Today we’d like to introduce you to Yuri Boyko.
Yuri, we’d love to hear your story and how you got to where you are today both personally and as an artist.
One summer, a few years back, I stayed at the art residency near Barcelona, Spain. I was developing a series ‘Catalan Sketches’ and often would go to an abandoned villa estate in a rural area. The grounds were pretty much run down, but a spacious old Spanish style mansion and a large outdoor swimming pool indicated that the place had known better days.
Nobody lived there. The place was inhabited by all kinds of domestic animals: ducks, chicken, cats, turkeys, rabbits, sheep, donkey, two horses, and even two peacocks. Once a day in the evening a care-taker would drive in to feed and pick up customary eggs of different shapes and colors. He would swing estate’s main gate wide open and have all animals freely go out for pasture. At dusk, he would whistle, and animals would return one by one.
One day, I was standing in the far back of the estate waiting for horses to come in. A distant galloping was growing louder. It was dark, and my figure wasn’t immediately distinguished from the surroundings. First came in the mare: realizing that someone was in the back, she somewhat worryingly changed her galloping into the trot and didn’t go very far in but instead changed her course and started pacing from left to right and back. Looking toward me and straightening her neck and playfully shaking her mane as asking: ‘So, how do I look?’ Next stallion came in full gallop, no signs of slowing or stopping. Somewhere in the middle of his run through the grounds, he sensed me and without changing direction charged straight in my direction. When it was only a few feet left, he abruptly stopped with his head imposing, rotating eyes, and nostrils blasting steam. Making sure he is stating his grounds and intimidating me with a question: ‘So, who are you?’
And that was it — an engagement or, rather, an acquaintance with future characters of the ‘Catalan Sketches.’
It took me several lives, continents, and breadwinning successful and not so much successful careers to realize what is my true nature, to go back to an art school, afford to be an artist and to engage with existential and subconscious experiences.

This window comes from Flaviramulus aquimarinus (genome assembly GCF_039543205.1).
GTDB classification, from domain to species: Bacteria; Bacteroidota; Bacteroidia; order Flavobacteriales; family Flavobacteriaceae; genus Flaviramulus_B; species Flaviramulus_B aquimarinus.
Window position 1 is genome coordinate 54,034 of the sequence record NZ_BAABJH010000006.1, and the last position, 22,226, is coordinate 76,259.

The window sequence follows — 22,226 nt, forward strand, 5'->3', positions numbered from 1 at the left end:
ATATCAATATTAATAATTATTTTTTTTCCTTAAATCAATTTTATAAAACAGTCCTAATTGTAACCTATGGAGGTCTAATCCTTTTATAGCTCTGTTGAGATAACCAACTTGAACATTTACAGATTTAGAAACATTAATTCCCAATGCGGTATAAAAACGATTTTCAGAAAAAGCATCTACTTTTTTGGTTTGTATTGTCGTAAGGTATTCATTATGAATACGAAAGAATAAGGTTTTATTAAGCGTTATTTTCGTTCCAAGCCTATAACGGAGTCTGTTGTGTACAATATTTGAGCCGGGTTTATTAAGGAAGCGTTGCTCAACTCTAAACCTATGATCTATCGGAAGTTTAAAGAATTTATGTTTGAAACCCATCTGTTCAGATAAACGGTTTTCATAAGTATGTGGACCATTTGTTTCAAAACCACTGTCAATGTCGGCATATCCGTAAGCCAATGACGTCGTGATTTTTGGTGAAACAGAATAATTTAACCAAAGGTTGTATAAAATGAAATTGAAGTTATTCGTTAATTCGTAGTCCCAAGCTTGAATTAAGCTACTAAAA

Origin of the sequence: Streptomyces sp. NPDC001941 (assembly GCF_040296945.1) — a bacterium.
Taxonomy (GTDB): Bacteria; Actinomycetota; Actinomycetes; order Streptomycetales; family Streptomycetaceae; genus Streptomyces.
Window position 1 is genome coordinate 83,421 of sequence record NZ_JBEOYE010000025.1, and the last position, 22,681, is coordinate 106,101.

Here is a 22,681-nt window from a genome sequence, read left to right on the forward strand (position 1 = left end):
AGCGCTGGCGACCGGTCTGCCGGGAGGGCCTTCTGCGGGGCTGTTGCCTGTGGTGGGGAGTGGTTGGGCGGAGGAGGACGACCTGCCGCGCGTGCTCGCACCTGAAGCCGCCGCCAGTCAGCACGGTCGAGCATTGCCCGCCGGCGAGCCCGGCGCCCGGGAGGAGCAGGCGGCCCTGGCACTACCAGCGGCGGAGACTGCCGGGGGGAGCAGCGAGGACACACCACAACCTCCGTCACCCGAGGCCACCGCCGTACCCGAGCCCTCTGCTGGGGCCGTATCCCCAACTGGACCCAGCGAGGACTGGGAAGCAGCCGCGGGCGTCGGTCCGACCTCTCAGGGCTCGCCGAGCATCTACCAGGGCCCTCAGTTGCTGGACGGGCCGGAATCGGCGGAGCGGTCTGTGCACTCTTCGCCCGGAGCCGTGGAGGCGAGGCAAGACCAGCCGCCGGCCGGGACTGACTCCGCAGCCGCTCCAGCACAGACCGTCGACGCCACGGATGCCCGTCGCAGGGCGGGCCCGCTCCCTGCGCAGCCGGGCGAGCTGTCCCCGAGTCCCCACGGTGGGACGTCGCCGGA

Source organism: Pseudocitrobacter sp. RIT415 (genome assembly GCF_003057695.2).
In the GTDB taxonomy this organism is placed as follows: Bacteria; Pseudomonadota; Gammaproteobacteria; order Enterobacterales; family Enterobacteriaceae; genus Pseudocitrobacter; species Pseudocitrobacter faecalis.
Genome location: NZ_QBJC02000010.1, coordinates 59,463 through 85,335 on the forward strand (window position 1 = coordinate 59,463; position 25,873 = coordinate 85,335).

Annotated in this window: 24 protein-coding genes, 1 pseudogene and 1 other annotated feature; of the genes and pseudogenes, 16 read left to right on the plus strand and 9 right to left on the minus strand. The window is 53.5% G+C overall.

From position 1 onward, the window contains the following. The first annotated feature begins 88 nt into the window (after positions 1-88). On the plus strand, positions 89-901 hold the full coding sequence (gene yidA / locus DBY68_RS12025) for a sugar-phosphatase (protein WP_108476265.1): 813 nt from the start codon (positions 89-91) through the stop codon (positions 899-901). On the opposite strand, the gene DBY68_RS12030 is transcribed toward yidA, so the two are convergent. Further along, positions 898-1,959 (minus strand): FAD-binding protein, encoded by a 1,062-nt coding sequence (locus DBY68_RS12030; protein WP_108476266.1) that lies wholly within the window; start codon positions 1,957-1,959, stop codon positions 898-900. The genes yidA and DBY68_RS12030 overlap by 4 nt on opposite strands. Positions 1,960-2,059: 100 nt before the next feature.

We’d love to hear more about your art. What do you do and why and what do you hope others will take away from your work?
My artistic practice focuses on deconstruction of identity.
I transform individual experiences, observations, and emotions into visual representations. My goal is to reveal subconscious and concealed qualities of identity by employing light and color intertwined with symbols and metaphors.
Usually, I have a general idea about what my next project will be. Sometimes this idea might be already steeping in my mind or notes for some time, but sometimes it is quite spontaneous. My work is representational in nature and subject matter, an idea mostly comes first before seeing or incorporating a specific object.
The essence of the work shapes up during the process of developing the entire visual narrative. It starts with observations, acquisition of images, a build-up of material. Continues with technical elements of processing raw images, visualization of a desired outcome, processing, and post-production. The process is complete when the intended imagery appears at the point where it works and feels right. I would say that the process driven result is as much important in my practice as the role of the initial concept or idea.
As a visual artist, I work in photography, mixed media, printmaking, painting, and video.
Do current events, local or global, affect your work and what you are focused on?
The arts inherently envelope and reflect the times and human experiences within a given historical period of society. In that sense, the role of artists hasn’t changed. Some artists explicitly engage into social themes of today, while others explore the fundamental, not so visible on a surface, humanistic or aesthetic values.
A massive intrusion of declarative statements, ‘thought manipulation’, ‘fake news’, and, as a result, a larger question of what is truth and identity prompts me to go deeper in my investigation of human identity.
Do you have any events or exhibitions coming up? Where would one go to see more of your work? How can people support you and your artwork?
‘The Persona’, a 9 ft. x 9 ft. public art mural commissioned by Art Division of the City of West Hollywood is on view at the ground floor of a parking structure in West Hollywood Library.
My work was shown at Fabrik Projects Gallery and reproduced in the broadsheet publication Full Blede.
My portfolio is online at www.yuriboyko.com and people may follow @b.0.y.k.0 on Instagram. Spreading the word and acquisition inquiries are appreciated and welcomed.